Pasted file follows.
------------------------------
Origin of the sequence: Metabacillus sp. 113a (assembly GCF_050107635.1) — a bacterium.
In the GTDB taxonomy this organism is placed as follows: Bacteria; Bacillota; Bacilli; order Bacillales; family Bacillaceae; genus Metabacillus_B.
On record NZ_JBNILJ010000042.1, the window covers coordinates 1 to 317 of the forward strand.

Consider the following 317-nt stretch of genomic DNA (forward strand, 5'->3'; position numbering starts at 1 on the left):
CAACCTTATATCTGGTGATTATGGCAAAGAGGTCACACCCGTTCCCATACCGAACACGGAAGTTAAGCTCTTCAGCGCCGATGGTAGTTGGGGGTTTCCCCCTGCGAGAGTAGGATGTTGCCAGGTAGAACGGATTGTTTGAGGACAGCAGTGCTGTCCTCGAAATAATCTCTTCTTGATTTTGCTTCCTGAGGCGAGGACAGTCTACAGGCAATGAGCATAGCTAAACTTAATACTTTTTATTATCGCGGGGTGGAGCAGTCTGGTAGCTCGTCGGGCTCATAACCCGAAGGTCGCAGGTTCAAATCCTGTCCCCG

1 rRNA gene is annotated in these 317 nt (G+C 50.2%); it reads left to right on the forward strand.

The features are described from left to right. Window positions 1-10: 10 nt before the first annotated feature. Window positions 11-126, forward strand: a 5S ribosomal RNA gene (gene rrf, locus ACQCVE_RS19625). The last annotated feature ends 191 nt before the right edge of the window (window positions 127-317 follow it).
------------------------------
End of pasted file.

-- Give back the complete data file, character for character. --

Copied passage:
Origin of the sequence: Metabacillus sp. 113a (assembly GCF_050107635.1) — a bacterium.
In the GTDB taxonomy this organism is placed as follows: Bacteria; Bacillota; Bacilli; order Bacillales; family Bacillaceae; genus Metabacillus_B.
On record NZ_JBNILJ010000042.1, the window covers coordinates 1 to 317 of the forward strand.

Consider the following 317-nt stretch of genomic DNA (forward strand, 5'->3'; position numbering starts at 1 on the left):
CAACCTTATATCTGGTGATTATGGCAAAGAGGTCACACCCGTTCCCATACCGAACACGGAAGTTAAGCTCTTCAGCGCCGATGGTAGTTGGGGGTTTCCCCCTGCGAGAGTAGGATGTTGCCAGGTAGAACGGATTGTTTGAGGACAGCAGTGCTGTCCTCGAAATAATCTCTTCTTGATTTTGCTTCCTGAGGCGAGGACAGTCTACAGGCAATGAGCATAGCTAAACTTAATACTTTTTATTATCGCGGGGTGGAGCAGTCTGGTAGCTCGTCGGGCTCATAACCCGAAGGTCGCAGGTTCAAATCCTGTCCCCG

1 rRNA gene is annotated in these 317 nt (G+C 50.2%); it reads left to right on the forward strand.

The features are described from left to right. Window positions 1-10: 10 nt before the first annotated feature. Window positions 11-126, forward strand: a 5S ribosomal RNA gene (gene rrf, locus ACQCVE_RS19625). The last annotated feature ends 191 nt before the right edge of the window (window positions 127-317 follow it).